An article from the NY Times about Citroen 2CVs and Noel Slade of EuroCar Imports.
An Internet search eventually led Mr. Perzel to Noel Slade, owner of Eurocar Imports, a Citroën specialist in Toms River, on the Jersey Shore.
, a native of Essex, England, inherited a love of 2CVs from his
father, who operated a Citroën repair shop.
The younger Mr. Slade
skills to the United States after marrying an American working in England who yearned to return to the New York area.
, 38, refurbishes 2CVs, importing derelict hulks by the container load from France, Germany, Spain and Belgium.
When they arrive in New Jersey, the cars are disassembled and sandblasted to remove corrosion.
The rust-prone original frame is replaced with a new galvanized-steel unit.
"We're not just doing paint jobs; we're completely remanufacturing the whole car from the ground up," Mr. Slade
"It's like a giant Lego set, just parts, nuts and bolts," he
"We've shipped finished cars all over the United States, Canada, South America, across Europe and Australia.
California is our most popular state."
Typically, 2CVs that are at least 25 years old face no licensing problems with regard to emissions or safety equipment, Mr. Slade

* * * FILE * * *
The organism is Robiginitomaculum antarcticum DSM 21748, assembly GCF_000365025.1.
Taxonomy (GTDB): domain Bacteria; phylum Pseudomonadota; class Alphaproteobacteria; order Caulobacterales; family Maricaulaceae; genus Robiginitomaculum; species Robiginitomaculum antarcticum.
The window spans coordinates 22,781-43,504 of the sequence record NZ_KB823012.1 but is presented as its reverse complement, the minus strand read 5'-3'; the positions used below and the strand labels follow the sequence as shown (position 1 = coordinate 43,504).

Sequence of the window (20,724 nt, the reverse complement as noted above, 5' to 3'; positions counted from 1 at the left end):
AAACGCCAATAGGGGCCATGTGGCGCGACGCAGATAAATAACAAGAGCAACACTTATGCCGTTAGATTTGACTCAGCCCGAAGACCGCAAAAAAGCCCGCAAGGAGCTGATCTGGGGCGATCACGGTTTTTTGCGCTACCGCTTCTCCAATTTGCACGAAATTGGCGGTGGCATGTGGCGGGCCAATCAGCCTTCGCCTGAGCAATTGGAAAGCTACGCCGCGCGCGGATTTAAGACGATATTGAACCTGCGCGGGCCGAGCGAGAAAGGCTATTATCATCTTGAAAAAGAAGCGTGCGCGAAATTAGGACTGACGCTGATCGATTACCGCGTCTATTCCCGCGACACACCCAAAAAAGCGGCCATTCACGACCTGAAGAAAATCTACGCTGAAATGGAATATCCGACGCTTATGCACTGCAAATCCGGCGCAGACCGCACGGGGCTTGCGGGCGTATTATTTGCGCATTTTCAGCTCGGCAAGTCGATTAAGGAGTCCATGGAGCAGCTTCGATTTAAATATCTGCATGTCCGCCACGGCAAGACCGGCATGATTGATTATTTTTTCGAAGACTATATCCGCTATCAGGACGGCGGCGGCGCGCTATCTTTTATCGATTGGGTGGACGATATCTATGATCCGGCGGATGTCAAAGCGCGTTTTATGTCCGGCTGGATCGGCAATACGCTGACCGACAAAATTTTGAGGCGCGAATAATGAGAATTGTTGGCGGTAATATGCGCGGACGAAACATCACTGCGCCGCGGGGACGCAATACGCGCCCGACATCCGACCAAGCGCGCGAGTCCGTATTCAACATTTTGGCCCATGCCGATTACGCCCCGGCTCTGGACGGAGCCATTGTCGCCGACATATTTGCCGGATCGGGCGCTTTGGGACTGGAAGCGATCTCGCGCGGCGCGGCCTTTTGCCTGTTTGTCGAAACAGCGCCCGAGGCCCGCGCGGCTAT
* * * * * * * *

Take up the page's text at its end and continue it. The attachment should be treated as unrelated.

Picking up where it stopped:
Cars destined for California need to be 1975 or earlier models.
Each 2CV gets new body panels and upholstery - reproduction parts are readily available - and the engine and suspension are rebuilt.
sells most of his
remade cars for $20,000 to $25,000, depending on the paint configuration and optional equipment, which may include higher-grade interior trim and engine modifications.
had a customer waiting list for the cars since he
opened for business in 2003.
Even though it takes only about eight weeks to completely rebuild a 2CV, customers ordering a car today will wait six to eight months for delivery.
staff restore some 25 to 30 2CVs a year, and the shop works on the delivery truck version as well as other Citroën models.
Those waiting times may be extended as a result of recent events.
The shop suffered severe damage in October from Hurricane Sandy.
"Water flooded the building," Mr. Slade
"I lost or sustained damage on 40 2CVs, and I lost most of my tools and equipment."
The pressure to get the shop back in operation may not be as dire as it would be for conventional repair businesses because Mr. Slade's
2CVs are often bought as hobby vehicles.
But customers soon discover the cars are competent as daily drivers, he
"A 2CV can get 45 to 48 miles per gallon and can travel at highway speeds," he
also services 2CVs bought elsewhere.
has not only replaced the car's frame, he
also made a house call to rebuild its engine.
Whatever happens with 2CV values, there are orders waiting to be filled, so for the near term, Mr. Slade
will rebuild the business at his
hopes to sign a lease soon for a new shop five miles farther inland, in Manchester, N.J.
"I'll be up and running 100 percent within four weeks," he